In previous roles in IT support and network administration I quickly leaned the benefit of Windows Event Viewer. Fundamentally for me it served two purposes; a retrospective log where I would go and seek an answer to something that had just happened, or alternatively a proactive log where I could get a heads up on potential issues.
Proactive is always good, right? The problem is there is only so much time in the day to spend scrolling through all of that noise. There needs to be a process of filtering and reporting, which allows you to get to important information efficiently. Now, there are a number of commercial programs around that manage this already, so if your scale and budget are so inclined it's a very valid solution. Event Subscriptions are also another method of collecting logs from dispersed machines. Combined them with tasks and you've got a nice little system for gathering and alerting.
In this post however, I'm going to look at gathering event logs using powershell with the get-winevent cmdlet. More importantly, we're going to look at including an XML filter in your query to make the whole process much, much faster. Finally, I've added some code to export the logs to a CSV file or an email for reporting purposes.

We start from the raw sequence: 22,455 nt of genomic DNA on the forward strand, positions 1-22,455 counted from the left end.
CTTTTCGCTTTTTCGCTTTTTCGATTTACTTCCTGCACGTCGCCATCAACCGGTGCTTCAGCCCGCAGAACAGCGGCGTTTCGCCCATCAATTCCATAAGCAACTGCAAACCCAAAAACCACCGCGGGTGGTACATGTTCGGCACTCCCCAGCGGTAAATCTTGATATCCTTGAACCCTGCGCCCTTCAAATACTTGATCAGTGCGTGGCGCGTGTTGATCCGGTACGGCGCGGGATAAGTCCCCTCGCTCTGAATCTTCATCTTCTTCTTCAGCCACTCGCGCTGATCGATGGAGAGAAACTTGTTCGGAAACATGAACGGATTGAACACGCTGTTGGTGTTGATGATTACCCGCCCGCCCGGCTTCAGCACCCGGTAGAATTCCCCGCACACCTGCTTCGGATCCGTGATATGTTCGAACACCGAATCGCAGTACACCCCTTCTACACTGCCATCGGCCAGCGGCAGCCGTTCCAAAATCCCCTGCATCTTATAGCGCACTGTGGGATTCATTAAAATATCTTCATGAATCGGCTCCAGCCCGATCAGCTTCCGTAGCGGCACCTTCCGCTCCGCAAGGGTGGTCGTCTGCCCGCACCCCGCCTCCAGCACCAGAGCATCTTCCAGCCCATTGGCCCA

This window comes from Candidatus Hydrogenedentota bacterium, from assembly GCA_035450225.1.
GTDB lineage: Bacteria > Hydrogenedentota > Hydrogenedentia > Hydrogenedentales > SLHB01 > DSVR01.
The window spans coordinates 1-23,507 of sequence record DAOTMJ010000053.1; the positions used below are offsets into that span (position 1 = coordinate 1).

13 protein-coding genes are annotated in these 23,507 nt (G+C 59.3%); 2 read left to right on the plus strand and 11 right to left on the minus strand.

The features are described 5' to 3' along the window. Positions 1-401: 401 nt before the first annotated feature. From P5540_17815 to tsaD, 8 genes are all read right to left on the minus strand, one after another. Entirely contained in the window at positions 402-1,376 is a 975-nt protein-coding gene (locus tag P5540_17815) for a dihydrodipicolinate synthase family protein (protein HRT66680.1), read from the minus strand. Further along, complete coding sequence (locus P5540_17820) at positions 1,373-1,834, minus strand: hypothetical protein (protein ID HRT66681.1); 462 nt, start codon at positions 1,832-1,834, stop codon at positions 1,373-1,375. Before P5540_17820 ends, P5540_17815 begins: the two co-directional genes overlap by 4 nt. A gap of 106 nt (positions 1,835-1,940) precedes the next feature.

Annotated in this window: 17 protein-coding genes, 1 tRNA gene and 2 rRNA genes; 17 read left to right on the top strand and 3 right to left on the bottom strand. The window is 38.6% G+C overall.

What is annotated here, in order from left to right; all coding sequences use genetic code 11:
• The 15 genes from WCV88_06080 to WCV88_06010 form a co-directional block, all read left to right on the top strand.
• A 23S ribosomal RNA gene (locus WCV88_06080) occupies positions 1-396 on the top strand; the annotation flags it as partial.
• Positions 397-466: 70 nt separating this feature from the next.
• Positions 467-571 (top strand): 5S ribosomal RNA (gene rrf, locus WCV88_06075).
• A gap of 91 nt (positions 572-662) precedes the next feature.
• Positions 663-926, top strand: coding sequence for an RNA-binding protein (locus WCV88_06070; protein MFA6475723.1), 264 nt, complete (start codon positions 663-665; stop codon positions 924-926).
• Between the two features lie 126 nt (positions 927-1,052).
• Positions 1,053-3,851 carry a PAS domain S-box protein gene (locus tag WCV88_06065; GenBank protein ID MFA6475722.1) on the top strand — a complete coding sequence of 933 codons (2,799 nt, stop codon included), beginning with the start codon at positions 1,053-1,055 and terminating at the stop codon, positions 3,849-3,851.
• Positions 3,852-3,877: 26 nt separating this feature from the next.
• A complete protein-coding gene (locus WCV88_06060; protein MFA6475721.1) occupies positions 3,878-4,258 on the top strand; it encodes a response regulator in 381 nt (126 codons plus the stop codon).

The example below is a mini project to collect print server job logs as it serves as a good example of the scenario above. By default the individual user job logs are not enabled. So the first thing we need to do is turn on Print Services Operational logging via Event Viewer > Applications and Service Logs > Microsoft > Windows > Print Service > Operational > right click to Enable Log.
Hands up who loves the way you can doing something in a GUI and it produces the code for you in the background? Well, Windows Event Viewer has a neat way of doing GUI based filtering, which result in XML based queries that you can use in your coding.
Open up event Viewer and create a basic filter on an EventID through Actions > Filter Current Log. Here's an example using EventID 307 (which is a successful print job).
If you then click on the XML tab at the top, you will see the XML query string that is being used. This is what we need to copy into the get-winevent cmdlet.
In your script, the string needs to simply be defined as a variable and enclosed with an apostrophe, for example:
The second part of this process is working out what parameters are contained in the event, so you can define them as variables for manipulation in your script. So, going back to one of the events in the log simply click on the Details tab. Here you will see all of the parameters that can be retrieved in a Friendly View.
I've masked out some details in the above example,but you can easily see how it is laid out. The syntax for your script is also straight forward. Firstly a single line for the xml conversion, then simply call the parameters working through the levels of the xml tree. In this case User Data > DocumentPrinted > Parameter. For example:
So, here is the complete code for this project, including writing the output to a CSV file and attaching it (or including it as the body), to an email
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